Newspaper Page Text
rT,_t 11 _r~« __"%, SIXTEEN PACES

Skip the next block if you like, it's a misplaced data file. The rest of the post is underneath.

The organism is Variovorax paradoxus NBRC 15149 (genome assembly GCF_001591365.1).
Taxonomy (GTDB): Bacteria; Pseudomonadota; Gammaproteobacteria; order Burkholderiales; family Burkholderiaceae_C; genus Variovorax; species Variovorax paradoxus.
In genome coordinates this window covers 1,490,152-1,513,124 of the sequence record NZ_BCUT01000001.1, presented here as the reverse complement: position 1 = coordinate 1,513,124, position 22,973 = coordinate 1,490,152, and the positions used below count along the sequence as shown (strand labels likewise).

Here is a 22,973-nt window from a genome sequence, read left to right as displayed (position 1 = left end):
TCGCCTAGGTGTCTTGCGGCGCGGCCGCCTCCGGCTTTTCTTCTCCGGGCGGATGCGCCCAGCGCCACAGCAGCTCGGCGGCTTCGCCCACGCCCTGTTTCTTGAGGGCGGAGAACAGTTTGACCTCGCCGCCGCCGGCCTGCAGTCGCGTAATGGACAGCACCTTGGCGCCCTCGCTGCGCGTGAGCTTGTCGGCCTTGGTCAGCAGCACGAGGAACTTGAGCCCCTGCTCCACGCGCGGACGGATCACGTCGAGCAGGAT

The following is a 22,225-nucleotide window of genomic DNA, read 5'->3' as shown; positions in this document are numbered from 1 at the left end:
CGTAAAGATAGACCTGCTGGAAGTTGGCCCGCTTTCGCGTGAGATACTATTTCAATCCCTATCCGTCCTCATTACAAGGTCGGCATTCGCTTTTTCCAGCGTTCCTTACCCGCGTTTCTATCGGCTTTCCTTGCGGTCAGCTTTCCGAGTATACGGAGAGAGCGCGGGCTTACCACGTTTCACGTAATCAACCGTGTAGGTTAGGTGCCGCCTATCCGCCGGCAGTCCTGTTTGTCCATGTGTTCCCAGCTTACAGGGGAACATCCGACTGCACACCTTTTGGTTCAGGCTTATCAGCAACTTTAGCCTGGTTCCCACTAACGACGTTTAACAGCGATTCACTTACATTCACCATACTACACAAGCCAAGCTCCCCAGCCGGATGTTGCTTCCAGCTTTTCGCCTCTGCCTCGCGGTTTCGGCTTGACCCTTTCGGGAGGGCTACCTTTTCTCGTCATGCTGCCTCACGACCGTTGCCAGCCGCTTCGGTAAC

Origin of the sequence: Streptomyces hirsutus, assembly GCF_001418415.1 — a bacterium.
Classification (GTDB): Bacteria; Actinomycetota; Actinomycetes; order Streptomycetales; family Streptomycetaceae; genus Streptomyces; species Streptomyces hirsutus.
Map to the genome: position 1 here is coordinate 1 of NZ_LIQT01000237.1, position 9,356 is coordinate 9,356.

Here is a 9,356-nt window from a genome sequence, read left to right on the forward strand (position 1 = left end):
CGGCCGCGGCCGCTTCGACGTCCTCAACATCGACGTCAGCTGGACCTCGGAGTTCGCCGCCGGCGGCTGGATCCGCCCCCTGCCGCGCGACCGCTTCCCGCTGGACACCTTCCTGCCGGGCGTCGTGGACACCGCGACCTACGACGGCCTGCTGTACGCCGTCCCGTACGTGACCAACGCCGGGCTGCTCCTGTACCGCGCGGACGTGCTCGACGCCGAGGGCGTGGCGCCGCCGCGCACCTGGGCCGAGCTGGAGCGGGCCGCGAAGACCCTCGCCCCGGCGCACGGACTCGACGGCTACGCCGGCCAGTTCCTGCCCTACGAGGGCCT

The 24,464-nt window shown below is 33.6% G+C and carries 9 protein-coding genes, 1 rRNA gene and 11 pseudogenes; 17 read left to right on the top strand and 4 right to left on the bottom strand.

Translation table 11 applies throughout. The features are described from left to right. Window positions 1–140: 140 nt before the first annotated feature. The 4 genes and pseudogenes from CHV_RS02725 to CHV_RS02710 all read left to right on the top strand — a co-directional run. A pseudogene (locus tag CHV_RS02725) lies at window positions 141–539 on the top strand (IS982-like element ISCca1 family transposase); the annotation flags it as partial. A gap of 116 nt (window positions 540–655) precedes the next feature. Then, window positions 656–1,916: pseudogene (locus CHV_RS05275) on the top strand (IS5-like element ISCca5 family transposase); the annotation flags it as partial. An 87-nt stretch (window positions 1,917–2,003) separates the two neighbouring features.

The Pullman Herald VOLUME XXXIII ATTEMPTED ROBBERY OF DIME NOVEL TYPE Talkative Damsel Used to Decoy prospective Victim— Jumps When Auto Slows Down W. E. Weir, Pullman business man, was the victim of an attempted robbery of the dime novel type las; Friday evening, but outwitted the highwaymen and "highwaywoman" and escaped from the trio with only minor bruises. Shortly before 8:00 o'clock last Friday evening Mr. Weir started to the home of Joe Rima, in the east part of the city. When he reached the concrete bridge on East Main street he was accosted by a woman, who asked where Main street was. Mr. Weir informed her that she was standing on Main street and that the business section is to the west. The woman continued to carry on a rambling conversation, stating that she came here from Se attle, by way of Spokane, and was more or less lost in the city. Mr. Weir was in a hurry to reach his des tination so started on, but had gone only a few steps when a large auto mabile drove up and stopped. A man jumped out of the back seat and thrust a gun in Mr. Weir's ribs, at the same time commanding him to hold up his hands. Mr. Weir com plied with the command and was searched, but the highwayman over looked some loose change which he carried in a hack pocket and got nothing. Mr. Weir was then ordered into the back seat of the automobile, with the gun man, while the woman got into the front seat with the driv er.. The driver started toward Mos cow, but after they had gone a few hundred yards, decided to go to Col fax instead and took the new paved street to the main section of the city. Mr. Weir conversed with his captors during the trip and made up his mind to call for help when he reached Main street. The automo bile was traveling at maximum speed through Main street, however, am. he deferred his attempt to escape un til the car reached the foot of West Main street. Here the driver slowed down to shift gears and Mr. Weir opened the door and started to jump out. The highwayman in the back seat grabbed him by the left arm and Mr. Weir threw up his right arm and grabbed the robber by the coat col lar, pulling him close to the open door. He pulled himself loose from foe righwayman and fell to the pave ment, striking on his forehead and one arm. Mr. Weir was momentar ily dazed and when he recovered his senses the car was out of sight up "est Main street. Mr, Weir was unable to obtain a clear description 0 the members of foe trio. The woman wore bobbed Mir and was fairly well dressed. The car was a large one, but Mr. Weir could not ascertain the make. BIRN'INt; OF RUBBISH MADE A MISDEMEANOR <% Father* Taboo Bonfires—Pc «*<On Construction of Bain Shed —Farmers Want Feed Sheds Hereafter the Pullman citizen who m his rubbish, waste paper, or lii_7 waste materials within the fire its of the city will be guilty of a demeanor and will be punished cost me not exceeding $50 and 8ri,,0 1 I"'""""'ion. An ordinance EJJ biting the burning of rubbish _r§ flre limits was Passed at evenm 68"118 °f the council Tu esday send and become effective Wed- CL of "m week> The new city either i forb,ds burning rubbish Aerator " b°nfi,e °r an- °pen in" •ice.? riSin'"ly drafted the ordin reiu,! , ma' "an offense to burn «Pal any klnd within the muni defeated S ' bUt the measure was With th WUh thls clause attached. h °wev e offcn(Hng clause stricken, af o „r' the ordinance carried by by M ° two v »te and was signed ■Yeo S__ C'Cntry ' Co«ncllmen Nye. Or4ano and Lawler favored the »ad n Ce ' _ With Co"ncilmen Duthie founds voting ■„ 0 tor D !v l! Pllcat!on of Scott & Watt •led n '" con«truct a storm '.% t ,° r the reception of mall on cw alk at the entrance to the ____I~^l^^^ p uUman and the greategt farming community in the Northwest surrounding it. postofflce on Paradise street was re ! fused. The petitioners asked per mission to construct a she 1 to ox | tend six to eight feet out from the I building ami in i,.,., parallel to the] building. The council suggested that no objections would be raised to building a storm shed at the rear 1 of the postofflce building. Councilman J. p. Duthie report ed that a number of farmers have complained that there are no sheds available in which they can feed their teams in inclement weather This matte,- will he considered by the city dads at a later meeting. A second progress warrant was ordered drawn in favor of the Standard Asphalt Paving company for work on the North road Ac- Cording to the estimate of the city engineer the work has progressed to the extent of $2865.50 since the last warrant was issued. Fifteen per cent of this amount will be re tained by the city until the comple tion of the work, the warrant to be drawn in the amount of $2435.67, or 85 per cent of the estimate. WILL EDUCATE FANS ; IN FOOTBALL LORE Coach "(Jus" Welch Plans Instruc tion Classes for .Neophytes Will Explain Rules and Forma tions Football instruction classes for lo cal business men and private citizens are planned by Coach "(I us" Welch, who proposes to hold at least two public meetings here before the open lug of the season at which Athletic Director Bohler, Assistant Coach "Hack" Applequist and he will explain to the football neophytes the intricacies of the game. The changes in the rules will he one of the first phases taken up and each change will be explained in detail, as well as the fundamental rules of the game. The various formations will be discussed and the fans will be given an idea as to what plays to expect from the different formations. Coach Welch is well pleased with the work of his squad of huskies in preliminary practice but is bending every effort to develop a pair of heavy, fast ends. Young Davis, Mc- Kay ami Moran will likely be tried at end positions before the end of the week in the coach's effort to Strengthen the extremes. 'It's my guess that the team that wins the game at Portland October 29 when W. S. C. meets California, will be the team that wins the Coast championship," was the forecast made by the coach. He is not over looking the strength of the other conference teams, however, and sees in each a foe worthy the mettle of the Cougars. Coach Welch is already gathering together a bunch of all-stars to battle the Cougars October 8 in the first game of the season and predict! that the varsity will be lucky to win by a one-touchdown margin. The Sat urday following the Cougars will journey to Spokane to do battle with the Gonzagans and Coach Welch is already volunteering the tip that the Gonzaga game is likely to prove one of the hardest of the schedule. Then in another week comes the Idaho game and on October L".i the Cali fornia game at Portland, Oregon University will be the attraction on "Homecoming" day. November 5, on Rogers field and on Armistice day, November 11, the Cougars meet 0. A. C. at Corvallis. Washington Uni versity has been signed tor a game at Seattle on November 24 and De cember 3 the cougars will invade California to meet Southern Cali fornia at Dos Angeles. Notre Dame is scheduled for a game at Tacoma on New Years day unless the Cou gars win the championship ami are chosen for the big game with the eastern champs at Pasadena. HIGH SCHOOL ENROLLMENT With 23S students enrolled up to yesterday noon, all record.- have been broken at the Pullman high school and the registration will be. still further increased by late arrivals. On October 8 of last year, over two weeks later than now, the total fig ures were 213, showing an increase already of 25 students. ....... PULLMAN, WASHINGTON. FRIDAY, SEPETMER 23, 1921 CITY TO FORECLOSE DELINQUENT PROPERTY Attorney Will Draft Ordinance Mak l ing Possible Foreclosures on Property Delinquent In Assessments Foreclosure proceedings on city property which is delinquent in Im provement assessments is contem plated by the city of Pullman in an order to the city attorney by the council to draft an ordinance which "ill clear the way to legal action of this nature. Owners of several pieces Of property abutting paving have ; failed to pay the assessments from 'ear to year and the foreclosure plan ' of clearing up the situation is to he adopted by the city as a means of protecting the interests of the mu nicipality. Just recently a piece of local prop erty was sold to satisfy county and state taxes. Improvement assess ments on the property in question were delinquent, yet the buyer was given title by the county and claims that all the obligations of the prop erly were nullified when the trans fer was mail.-, although the purchase price was less than the amount of taxes against the property. It is likely that the courts will be called upon to pass on the point, but in the meantime the city dads are tak ing no further chances on the county "beating them to it." and are placing themselves in a position to get the first chance at the delinquent prop erty. DAVIS ESTATE WINS SI II AGAINST GOVERNMENT J. M. Davis returned Tuesday evening from Spokane where he had been "attending the trial of his suit against I). J. Williams, collector of internal revenue, for a refund of $38,000 which the heirs of the Wal ter Davis estate were compelled to pay as an Inhritance tax. • The suit brought by Mr. Davis, the executor, was to light the in heritance tax, the plaintiff maintain ing that the estate was transferred to a corporation more than two years prior to the father's death The government claimed incorpora tion of his lands, about 5000 acres, by Walter Davis, with his children as equal shareholders, was an at tempt to evade inheritance taxes. A verdict was rendered Tuesday in favor of the heirs. BOY SCOUT DRIVE: OCTOBER 5 TO 8 Pullman Must Raise $1500 to Carry on Her Pari of the Work — Scout Executive Selected Between October sth and sth the people of Pullman will be called up on to raise $1500 as this city's share of the fund necessary to carry on the Boy Scout work in the Whit man-Latah scout council. Similar sums will be raised at Colfax and Moscow, with several smaller towns slated for smaller quotas. Details of the campaign for the raising of the Pullman quota will lie outlined at a meeting of the Pullman Scout committee to be held at the First National bank this afternoon, and will be announced in The Herald next week. The local committee in cludes Lee Allen. D. C. Dow, .1. N. Emerson, W. C. Kruegel, George T. McMahon, B. 11. Douglass and Dr. K. E. Wegner. A paid executive for the Whitman- Latah first class council has been selected in the person of F. D. Haw ley, a man of much Scout experi ence and admirably qualified for the work. The salary will be $2400 yearly and traveling expenses and he will have direct charge of the Scout program In the seven or eight towns comprising the council. Mr. Hawley's term of office begins Oc tober 15. Pullman is solidly behind the Scout movement, one of the best movements for better citizenship ever conceived, and ft is believed that little difficulty will be en countered in raising the full quota. CITIZENS WILL HELP GRADE ATHLETIC FIELD High School campus Day Next Sat urday to Put Gridiron in Condi tion for Play Next Saturday will be a big day at Pullman high school for it will mark the transformation of the new athletic field, northwest of the high school grounds, from an inadequate tract of bumps ami gullies to a well leveled and packed gridiron. The boys of the high school will turn out on masse to put the field in .shape for practice and will be as sisted by a large group of citizens. The work will commence at 8 O'clock sharp Saturday morning and .the activities will be in charge of a chamber of commerce committee including Frank E. Sanger, Lee Al len and J. F. Bohler. The committee has already re ceived assurances of assistance from man;, sources and everything points to a campus day that will result in speedy but permanent Improve, ments. The foreman of the Standard As phalt Paving company has volun teered his services in the good work and will provide some of the com pany's machinery. City Engineer Clyde Myers will be on the job to take care of the engineering end and .1. P. Fairbank will be at the helm of a Pullman Engineering Co. tractor. A. E. Olson will be on the scene with a couple of heavy teams and scrapers. More teams and scrapers are needed for the work. The field will be plowed and lev eled, making It an adequate grid iron for practice purposes. The girls of the high school will serve luncheon to all persons who assist in the work, both students and citizens, at noon in the high school building. All citizens of Pullman who have leisure time Saturday are urged by the committee to put in an appear ance at the athletic field, which is near the O.W. R. & N. tracks, and assist in the work CHANGE IN CLOSING TIME Beginning Saturday, October 1, and continuing till the spring work starts, the local stores will close at 6 o'clock Saturday evenings. As soon as the convenience of the farmers requires thai Hie stores remain opt to a later hour, the time of closing will be changed again. CLARK CLASS PLANS TAKE CONCRETE SHAPE Pullman Will Entertain Between 800 ami 1000 Pythians First Week in December The largest class of Esquires ever Knighted In the state of Washing ton, possibly the largest in the Unit ed States, will be Initiated Into the order Knights of Pythias in Pullman the first week in December. The class will be known as the "Ira E. Clark" class and the candidates will come from every lodge in Whitman county. Tentative plan- for the big meeting were formulated at a meet ing of representatives from the vari ous lodges of the district held Wed nesday evening at Colfax, when Pull man was represented by Judge Thos. Neill, J. W. Robinson, Alvin Swisher and Ira G. Allen. At the Colfax conference of dele gates it was decided to hold the big meeting early in December the first week if possible, and to secure eith er the college gymnasium or the skating rink to take care of the big crowd of visitors, estimated at be tween 800 and 1000. The festivities will open with a big parade through the main streets. The local lodge is faced with a big task in taking care of the hordes of visitors but the members will leave no stone unturned to sustain' Pull- man's reputation for hospitality The meeting will be in honor of Grand.Prelate Ira E. Clark, now lo cated at Walla Walla, and will prob ably bring to Pullman all of the grand lodge officers of the domain W. S. C. ENROLLMENT A ItECOKD BIIEAKEH Registration of students at the State College will reach the 2000 mark by the end of this week, with every indication thai 2200 students will be enrolled before the end of '" '•-' week. The registration yester day was 300 ahead of that the same ' time last year. While the enroll- I ment ha-, not been segregated to i show the number in the different de - partments it is certain that the freshman class will be the largest | on record, approximating 1000 stu dents STOLEN (Alt LOCATED HEJIE A Willys-Knight automobile be ; longing to William Hugo of Winona. j Idaho, ami alleged to have been stolen from Lewiston Saturday night, was recovered here Monday. The car had been left just over the hill on Kamlaken street, near the N. I. stockyards, and was reported to the sheriff by J. s. Klemgard, A description of the stolen car which had been furnished the sher ill's office tallied with the descrip lion given by Mr. Klemgard ami the car was returned to its owner, WOULD MAKE STAGES HELP SUSTAIN ROADS Whitman County Has Longest Stage and Truck Itoutes in Stale, Vet Derives Xo Financial Benefit Action on a proposal that the chamber of commerce adopt a reso lution recommending to State Public Service commissioner Kuykendall that no certificate of necessity ho granted to any stage or truck line which parallels a railroad was de- ferred by the chamber of commerce at its noon luncheon Tuesday. The city boosters did, however, author ize the appointment of a committee by the president to investigate the possibility and feasibility of sending a delegation to the meeting of the state taxation hoard, to be held soon in Spokane, to take up the question of the revenue accruing to the county ■ through which stage and truck lines ■ operate. During the discussion which ac- I companied the proposal to adopt the I resolution and he passing of the mo- I tion to appoint a committee to in vestigate, it was brought out that four stage;: run through Whitman ; county daily yet not a cent of reve | nue accrues to ihe county by reason ! of the operation of these heavy nu ; tomoblles. Spokane county gets tie' i bulk of the license money and all be j taxes on the machines, while Whit- I man county must bear he heat ex pens i of maintaining highway ade- I quate to support the traffic, it was ! pointed out. One truck or heavy stage, operated at maximum speed permitted by law, will damage the highways more than a dozen lighter cars, it was argued by the sponsors , of the motion, yet these trucks and stages are permitted to operate with out, assist ing in taking cam of the road maintenance, ! The urgent need of a law under j which the license fees paid by stage ' and truck lines will be properly dis tributed was discussed and it was suggested that all the chambers of commerce and commercial clubs of I the county be asked to co-operate in J the movement to secure a proper distribution of these fees and send a ! .present, delegation to the | meeting of the state Uxation board at Spokane. Another point raised during the i discussion was the fact that the rail i roads are asking a tax reduction of 38 to 40 per cent, advancing the j plausible argument that the truck land taxi lines ... cutting Into their ; business to such -,1, extent that it iis becoming unprofitable. Such a reduction, it was stated, will mean ian increase of taxes to the extent of | approximately 30 per cent to the ordinary hitman county taxpayer, the railroads now paying 25 per cent of tin county taxes Whitman coun ty. according to state figures, has , the longest stage line of any county l In the state, yet derives no revenue. Th-: discussion will be continued ; at the next meeting of tho chamber. when definite action will likely be taken. FINES IMPOSED FOR PARKING VIOLATIONS Students Claim Fines Asm^smkl Against C. .1. Kirn and Ralph S. Marble Unwarranted Students of the State College are "up in arms'' at a decision rendered by the local police court Wednesday morning, when several students, as well as a number of citizens, were assessed tin.v. on charges of viola tion of the city automobile parking ordinances. among the students cited to appear was C. J. Kirn, who, it was charged, had permitted his car to remain parked on a residence streei overnight, Mr. Kirn staled that his car Was taken from its proper parking place late at. night ami unknown to him by students to carry Edward Williams, who was in jured in an underclass fracas, to a fraternity house. Upon returning the car the students are alleged to have failed to park it properly and Wednesday morning the red tag cit ing the owner to appear in court was found attached. Mr. Kirn told his story to the court but was as sessed a fine of $". and costs by Jus tice Henry, despite his protestations of Individual Innocence. Friends of Mr. Kirn, who is a foreign student, believe that an In justice has been done and steps will be taken to correct the alleged wrong, either through payment of tho tine and costs by students or by carrying the case to a higher court. Ralph S. Marble is another col lege student who was fined $5 and costs by Justice Henry under the ordinance which forbids parkin: on a residence street for longer than lour hours. Mr. Marble argued that 'lie car had not been parked for lour hours when the red tag was attached to the machine early Wed nesday morning and persons who were in court at the time of th' bearing allege that Chief of Police i Bashaw, who Mcd the informat'on. presented no evidence to Indicate that tha; clause of the ordinance had beep violated. Chief Ha aw is alleged to have stated in court that in' did not leave his home until 3:30 in the morning ami attached tho red ! notice lag soon afterward. II is pointed out that under these cir cumstances he had no way of know ing how long the car had been parked . Marble asked the court to I read the city ordinance to him and was advised that there was no cop? handy, lie paid his fine and cost's under protest and demanded a re ceipt for the money. .Many private citizens have voiced opposition to the 386 Ing of fines against newcomers for trivial viola tions of ordinances with which th*\v are not familiar. Others who paid fines of $5 an costs for parking law violations in Justice Henry's court Wednesday morning are Verl D Kelser, F. D, Fulkerth, Ed, Smith and (J. It. Mc- Cann. LEGIONAIBKH PLAN BIG COUNT!' CELEBRATION Plana for the big county Armistice day celebration to be conducted un der the auspices of Mayiiard-l'rlce post of the American Legion are in charge of a committee and the Le gion post promises a celebration that will rival In interest the Fourth of July celebration, which occasioned a citation of merit from the state com mander. The commit in charge includes F. W. /ink, George T. Mc- Mahon, George 11. Gannon, Neil Dow, 1., H. Thornberg, Clyde Myers, Leon K. Martini and Harry A. Struppler. A big feature of the celebration will he a football game between the freshmen elevens of th.- State Col lege and University of Washington, to be played on Rogers field. COLLEGE STUDENT INJURED Edwin Williams, a new student of the State College from Yakima, was rendered unconscious by a blow on the head at a mixup between freshmen and sophomores late Tues day night. Th. injured man was rushed to a nearby fraternity house and a physician was summoned. The Injury wat» found to be superficial, however, and Williams. soon re covered .